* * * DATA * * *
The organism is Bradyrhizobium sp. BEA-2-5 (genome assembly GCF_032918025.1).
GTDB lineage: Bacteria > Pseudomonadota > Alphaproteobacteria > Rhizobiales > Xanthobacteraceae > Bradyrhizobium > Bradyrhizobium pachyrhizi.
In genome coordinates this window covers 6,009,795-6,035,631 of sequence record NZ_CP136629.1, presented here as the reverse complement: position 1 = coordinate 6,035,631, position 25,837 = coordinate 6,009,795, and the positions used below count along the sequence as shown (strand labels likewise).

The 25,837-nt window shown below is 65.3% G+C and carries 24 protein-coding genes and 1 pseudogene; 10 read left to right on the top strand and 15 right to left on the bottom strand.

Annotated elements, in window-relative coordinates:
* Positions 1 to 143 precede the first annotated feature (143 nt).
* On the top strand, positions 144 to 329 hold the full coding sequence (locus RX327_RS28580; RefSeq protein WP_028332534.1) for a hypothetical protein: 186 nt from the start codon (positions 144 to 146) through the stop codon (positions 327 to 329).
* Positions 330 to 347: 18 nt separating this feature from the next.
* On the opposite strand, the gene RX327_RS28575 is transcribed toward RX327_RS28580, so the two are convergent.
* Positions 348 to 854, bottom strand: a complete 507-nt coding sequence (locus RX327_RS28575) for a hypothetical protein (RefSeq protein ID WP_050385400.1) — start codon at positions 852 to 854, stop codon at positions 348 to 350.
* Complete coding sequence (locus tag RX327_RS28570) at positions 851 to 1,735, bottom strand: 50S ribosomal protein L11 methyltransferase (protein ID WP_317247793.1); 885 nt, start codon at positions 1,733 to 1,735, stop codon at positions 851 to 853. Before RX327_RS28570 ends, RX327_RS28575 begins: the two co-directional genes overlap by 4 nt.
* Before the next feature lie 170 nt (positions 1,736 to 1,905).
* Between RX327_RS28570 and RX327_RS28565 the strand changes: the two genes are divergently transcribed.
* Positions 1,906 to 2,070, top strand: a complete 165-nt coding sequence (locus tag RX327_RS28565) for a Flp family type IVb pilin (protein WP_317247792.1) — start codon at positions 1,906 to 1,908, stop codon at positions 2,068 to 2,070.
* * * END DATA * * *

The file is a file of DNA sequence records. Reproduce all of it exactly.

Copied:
The organism is Bradyrhizobium sp. BEA-2-5 (genome assembly GCF_032918025.1).
GTDB lineage: Bacteria > Pseudomonadota > Alphaproteobacteria > Rhizobiales > Xanthobacteraceae > Bradyrhizobium > Bradyrhizobium pachyrhizi.
In genome coordinates this window covers 6,009,795-6,035,631 of sequence record NZ_CP136629.1, presented here as the reverse complement: position 1 = coordinate 6,035,631, position 25,837 = coordinate 6,009,795, and the positions used below count along the sequence as shown (strand labels likewise).

The 25,837-nt window shown below is 65.3% G+C and carries 24 protein-coding genes and 1 pseudogene; 10 read left to right on the top strand and 15 right to left on the bottom strand.

Annotated elements, in window-relative coordinates:
* Positions 1 to 143 precede the first annotated feature (143 nt).
* On the top strand, positions 144 to 329 hold the full coding sequence (locus RX327_RS28580; RefSeq protein WP_028332534.1) for a hypothetical protein: 186 nt from the start codon (positions 144 to 146) through the stop codon (positions 327 to 329).
* Positions 330 to 347: 18 nt separating this feature from the next.
* On the opposite strand, the gene RX327_RS28575 is transcribed toward RX327_RS28580, so the two are convergent.
* Positions 348 to 854, bottom strand: a complete 507-nt coding sequence (locus RX327_RS28575) for a hypothetical protein (RefSeq protein ID WP_050385400.1) — start codon at positions 852 to 854, stop codon at positions 348 to 350.
* Complete coding sequence (locus tag RX327_RS28570) at positions 851 to 1,735, bottom strand: 50S ribosomal protein L11 methyltransferase (protein ID WP_317247793.1); 885 nt, start codon at positions 1,733 to 1,735, stop codon at positions 851 to 853. Before RX327_RS28570 ends, RX327_RS28575 begins: the two co-directional genes overlap by 4 nt.
* Before the next feature lie 170 nt (positions 1,736 to 1,905).
* Between RX327_RS28570 and RX327_RS28565 the strand changes: the two genes are divergently transcribed.
* Positions 1,906 to 2,070, top strand: a complete 165-nt coding sequence (locus tag RX327_RS28565) for a Flp family type IVb pilin (protein WP_317247792.1) — start codon at positions 1,906 to 1,908, stop codon at positions 2,068 to 2,070.